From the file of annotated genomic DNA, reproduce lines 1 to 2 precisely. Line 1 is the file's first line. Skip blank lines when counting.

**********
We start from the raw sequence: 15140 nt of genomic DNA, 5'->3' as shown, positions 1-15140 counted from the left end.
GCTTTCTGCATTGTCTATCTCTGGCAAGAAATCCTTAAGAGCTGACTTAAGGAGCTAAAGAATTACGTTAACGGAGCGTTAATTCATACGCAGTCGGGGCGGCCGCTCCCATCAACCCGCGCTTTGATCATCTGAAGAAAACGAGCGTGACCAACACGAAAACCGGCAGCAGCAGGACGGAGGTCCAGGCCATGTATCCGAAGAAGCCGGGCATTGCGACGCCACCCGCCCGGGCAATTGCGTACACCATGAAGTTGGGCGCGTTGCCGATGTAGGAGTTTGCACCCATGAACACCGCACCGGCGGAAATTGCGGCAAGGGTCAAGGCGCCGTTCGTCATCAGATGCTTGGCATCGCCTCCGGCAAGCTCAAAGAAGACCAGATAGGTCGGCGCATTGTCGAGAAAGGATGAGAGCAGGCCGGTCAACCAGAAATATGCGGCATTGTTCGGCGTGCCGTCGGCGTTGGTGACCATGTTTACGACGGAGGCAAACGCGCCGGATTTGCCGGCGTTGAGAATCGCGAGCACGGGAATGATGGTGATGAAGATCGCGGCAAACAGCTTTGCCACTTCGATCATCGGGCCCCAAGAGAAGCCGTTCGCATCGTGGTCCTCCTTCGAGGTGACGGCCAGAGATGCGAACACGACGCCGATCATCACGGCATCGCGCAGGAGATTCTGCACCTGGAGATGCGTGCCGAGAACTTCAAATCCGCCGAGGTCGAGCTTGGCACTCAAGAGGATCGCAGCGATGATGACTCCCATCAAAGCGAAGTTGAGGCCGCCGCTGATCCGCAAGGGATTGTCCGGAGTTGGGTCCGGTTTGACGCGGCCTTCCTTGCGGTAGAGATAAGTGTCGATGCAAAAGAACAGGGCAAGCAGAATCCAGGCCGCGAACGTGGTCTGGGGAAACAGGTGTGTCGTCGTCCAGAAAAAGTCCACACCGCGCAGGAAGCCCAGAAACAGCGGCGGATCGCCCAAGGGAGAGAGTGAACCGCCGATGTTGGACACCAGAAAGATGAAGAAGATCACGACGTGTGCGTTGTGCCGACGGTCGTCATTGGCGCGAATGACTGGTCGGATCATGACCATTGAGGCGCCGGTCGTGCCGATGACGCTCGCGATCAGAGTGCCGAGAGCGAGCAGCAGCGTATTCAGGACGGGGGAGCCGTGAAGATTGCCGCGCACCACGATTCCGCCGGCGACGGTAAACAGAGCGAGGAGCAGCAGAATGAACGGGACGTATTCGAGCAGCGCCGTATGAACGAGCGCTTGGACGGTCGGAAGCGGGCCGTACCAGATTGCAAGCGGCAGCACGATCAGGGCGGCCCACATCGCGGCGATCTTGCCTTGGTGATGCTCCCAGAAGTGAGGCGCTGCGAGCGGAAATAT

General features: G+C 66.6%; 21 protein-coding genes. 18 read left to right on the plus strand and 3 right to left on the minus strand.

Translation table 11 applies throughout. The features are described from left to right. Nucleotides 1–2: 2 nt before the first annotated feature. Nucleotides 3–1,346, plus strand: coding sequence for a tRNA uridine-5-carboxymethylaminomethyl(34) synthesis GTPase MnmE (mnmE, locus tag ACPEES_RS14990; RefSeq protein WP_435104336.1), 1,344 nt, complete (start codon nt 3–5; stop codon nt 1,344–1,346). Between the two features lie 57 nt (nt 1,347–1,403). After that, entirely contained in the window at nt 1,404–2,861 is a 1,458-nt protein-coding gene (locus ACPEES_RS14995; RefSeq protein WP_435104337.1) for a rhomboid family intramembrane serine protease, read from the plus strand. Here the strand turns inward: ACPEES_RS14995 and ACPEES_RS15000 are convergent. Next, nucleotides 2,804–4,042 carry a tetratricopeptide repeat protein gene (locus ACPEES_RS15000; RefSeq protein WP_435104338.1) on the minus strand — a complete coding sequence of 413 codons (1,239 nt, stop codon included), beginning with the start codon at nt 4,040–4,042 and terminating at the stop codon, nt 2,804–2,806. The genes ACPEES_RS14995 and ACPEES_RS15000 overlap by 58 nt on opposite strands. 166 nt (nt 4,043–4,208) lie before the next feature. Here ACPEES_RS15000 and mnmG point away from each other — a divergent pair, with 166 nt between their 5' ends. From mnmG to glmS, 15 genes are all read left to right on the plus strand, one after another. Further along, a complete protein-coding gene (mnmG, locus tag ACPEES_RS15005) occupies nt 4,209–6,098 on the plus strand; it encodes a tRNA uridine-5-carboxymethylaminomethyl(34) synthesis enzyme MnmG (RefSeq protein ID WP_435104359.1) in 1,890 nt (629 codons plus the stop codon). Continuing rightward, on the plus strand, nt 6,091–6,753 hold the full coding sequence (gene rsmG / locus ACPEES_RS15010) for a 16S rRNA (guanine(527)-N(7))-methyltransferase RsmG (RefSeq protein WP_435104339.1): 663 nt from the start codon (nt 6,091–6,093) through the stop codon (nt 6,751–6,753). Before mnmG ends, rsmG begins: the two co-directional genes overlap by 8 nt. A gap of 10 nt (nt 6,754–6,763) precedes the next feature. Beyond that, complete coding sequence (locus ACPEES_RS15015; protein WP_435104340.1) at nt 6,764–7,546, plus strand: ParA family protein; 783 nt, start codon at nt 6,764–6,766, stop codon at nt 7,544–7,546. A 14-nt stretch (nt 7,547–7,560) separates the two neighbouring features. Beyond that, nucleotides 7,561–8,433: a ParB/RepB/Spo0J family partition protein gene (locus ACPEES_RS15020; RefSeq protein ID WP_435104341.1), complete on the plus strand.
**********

We start from the raw sequence: 15140 nt of genomic DNA, 5'->3' as shown, positions 1-15140 counted from the left end.
GCTTTCTGCATTGTCTATCTCTGGCAAGAAATCCTTAAGAGCTGACTTAAGGAGCTAAAGAATTACGTTAACGGAGCGTTAATTCATACGCAGTCGGGGCGGCCGCTCCCATCAACCCGCGCTTTGATCATCTGAAGAAAACGAGCGTGACCAACACGAAAACCGGCAGCAGCAGGACGGAGGTCCAGGCCATGTATCCGAAGAAGCCGGGCATTGCGACGCCACCCGCCCGGGCAATTGCGTACACCATGAAGTTGGGCGCGTTGCCGATGTAGGAGTTTGCACCCATGAACACCGCACCGGCGGAAATTGCGGCAAGGGTCAAGGCGCCGTTCGTCATCAGATGCTTGGCATCGCCTCCGGCAAGCTCAAAGAAGACCAGATAGGTCGGCGCATTGTCGAGAAAGGATGAGAGCAGGCCGGTCAACCAGAAATATGCGGCATTGTTCGGCGTGCCGTCGGCGTTGGTGACCATGTTTACGACGGAGGCAAACGCGCCGGATTTGCCGGCGTTGAGAATCGCGAGCACGGGAATGATGGTGATGAAGATCGCGGCAAACAGCTTTGCCACTTCGATCATCGGGCCCCAAGAGAAGCCGTTCGCATCGTGGTCCTCCTTCGAGGTGACGGCCAGAGATGCGAACACGACGCCGATCATCACGGCATCGCGCAGGAGATTCTGCACCTGGAGATGCGTGCCGAGAACTTCAAATCCGCCGAGGTCGAGCTTGGCACTCAAGAGGATCGCAGCGATGATGACTCCCATCAAAGCGAAGTTGAGGCCGCCGCTGATCCGCAAGGGATTGTCCGGAGTTGGGTCCGGTTTGACGCGGCCTTCCTTGCGGTAGAGATAAGTGTCGATGCAAAAGAACAGGGCAAGCAGAATCCAGGCCGCGAACGTGGTCTGGGGAAACAGGTGTGTCGTCGTCCAGAAAAAGTCCACACCGCGCAGGAAGCCCAGAAACAGCGGCGGATCGCCCAAGGGAGAGAGTGAACCGCCGATGTTGGACACCAGAAAGATGAAGAAGATCACGACGTGTGCGTTGTGCCGACGGTCGTCATTGGCGCGAATGACTGGTCGGATCATGACCATTGAGGCGCCGGTCGTGCCGATGACGCTCGCGATCAGAGTGCCGAGAGCGAGCAGCAGCGTATTCAGGACGGGGGAGCCGTGAAGATTGCCGCGCACCACGATTCCGCCGGCGACGGTAAACAGAGCGAGGAGCAGCAGAATGAACGGGACGTATTCGAGCAGCGCCGTATGAACGAGCGCTTGGACGGTCGGAAGCGGGCCGTACCAGATTGCAAGCGGCAGCACGATCAGGGCGGCCCACATCGCGGCGATCTTGCCTTGGTGATGCTCCCAGAAGTGAGGCGCTGCGAGCGGAAATAT